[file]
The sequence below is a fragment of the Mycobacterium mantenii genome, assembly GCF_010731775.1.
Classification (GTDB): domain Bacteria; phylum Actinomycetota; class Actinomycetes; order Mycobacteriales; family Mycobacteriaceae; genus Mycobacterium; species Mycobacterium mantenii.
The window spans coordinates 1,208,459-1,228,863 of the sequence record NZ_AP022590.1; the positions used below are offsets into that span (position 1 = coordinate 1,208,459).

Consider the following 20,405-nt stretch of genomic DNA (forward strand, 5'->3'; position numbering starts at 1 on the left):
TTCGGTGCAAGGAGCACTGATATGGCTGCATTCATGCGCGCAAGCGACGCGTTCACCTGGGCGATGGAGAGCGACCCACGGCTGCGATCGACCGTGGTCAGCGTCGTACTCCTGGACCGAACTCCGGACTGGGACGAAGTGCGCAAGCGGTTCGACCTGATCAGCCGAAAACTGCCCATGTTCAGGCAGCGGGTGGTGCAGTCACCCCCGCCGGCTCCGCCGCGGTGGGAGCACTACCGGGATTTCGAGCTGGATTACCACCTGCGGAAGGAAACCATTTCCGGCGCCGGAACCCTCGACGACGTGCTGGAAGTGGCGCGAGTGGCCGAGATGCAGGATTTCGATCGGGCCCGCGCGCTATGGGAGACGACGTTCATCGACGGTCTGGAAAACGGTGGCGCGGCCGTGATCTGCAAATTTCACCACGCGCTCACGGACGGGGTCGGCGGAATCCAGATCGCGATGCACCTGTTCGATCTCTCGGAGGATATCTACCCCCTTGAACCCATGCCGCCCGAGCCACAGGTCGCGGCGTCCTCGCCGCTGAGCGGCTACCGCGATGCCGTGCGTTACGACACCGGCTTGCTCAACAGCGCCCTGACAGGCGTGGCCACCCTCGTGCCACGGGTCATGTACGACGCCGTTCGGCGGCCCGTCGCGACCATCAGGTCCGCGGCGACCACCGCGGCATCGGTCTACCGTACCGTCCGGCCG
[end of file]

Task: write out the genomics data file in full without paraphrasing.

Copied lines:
The sequence below is a fragment of the Mycobacterium mantenii genome, assembly GCF_010731775.1.
Classification (GTDB): domain Bacteria; phylum Actinomycetota; class Actinomycetes; order Mycobacteriales; family Mycobacteriaceae; genus Mycobacterium; species Mycobacterium mantenii.
The window spans coordinates 1,208,459-1,228,863 of the sequence record NZ_AP022590.1; the positions used below are offsets into that span (position 1 = coordinate 1,208,459).

Consider the following 20,405-nt stretch of genomic DNA (forward strand, 5'->3'; position numbering starts at 1 on the left):
TTCGGTGCAAGGAGCACTGATATGGCTGCATTCATGCGCGCAAGCGACGCGTTCACCTGGGCGATGGAGAGCGACCCACGGCTGCGATCGACCGTGGTCAGCGTCGTACTCCTGGACCGAACTCCGGACTGGGACGAAGTGCGCAAGCGGTTCGACCTGATCAGCCGAAAACTGCCCATGTTCAGGCAGCGGGTGGTGCAGTCACCCCCGCCGGCTCCGCCGCGGTGGGAGCACTACCGGGATTTCGAGCTGGATTACCACCTGCGGAAGGAAACCATTTCCGGCGCCGGAACCCTCGACGACGTGCTGGAAGTGGCGCGAGTGGCCGAGATGCAGGATTTCGATCGGGCCCGCGCGCTATGGGAGACGACGTTCATCGACGGTCTGGAAAACGGTGGCGCGGCCGTGATCTGCAAATTTCACCACGCGCTCACGGACGGGGTCGGCGGAATCCAGATCGCGATGCACCTGTTCGATCTCTCGGAGGATATCTACCCCCTTGAACCCATGCCGCCCGAGCCACAGGTCGCGGCGTCCTCGCCGCTGAGCGGCTACCGCGATGCCGTGCGTTACGACACCGGCTTGCTCAACAGCGCCCTGACAGGCGTGGCCACCCTCGTGCCACGGGTCATGTACGACGCCGTTCGGCGGCCCGTCGCGACCATCAGGTCCGCGGCGACCACCGCGGCATCGGTCTACCGTACCGTCCGGCCG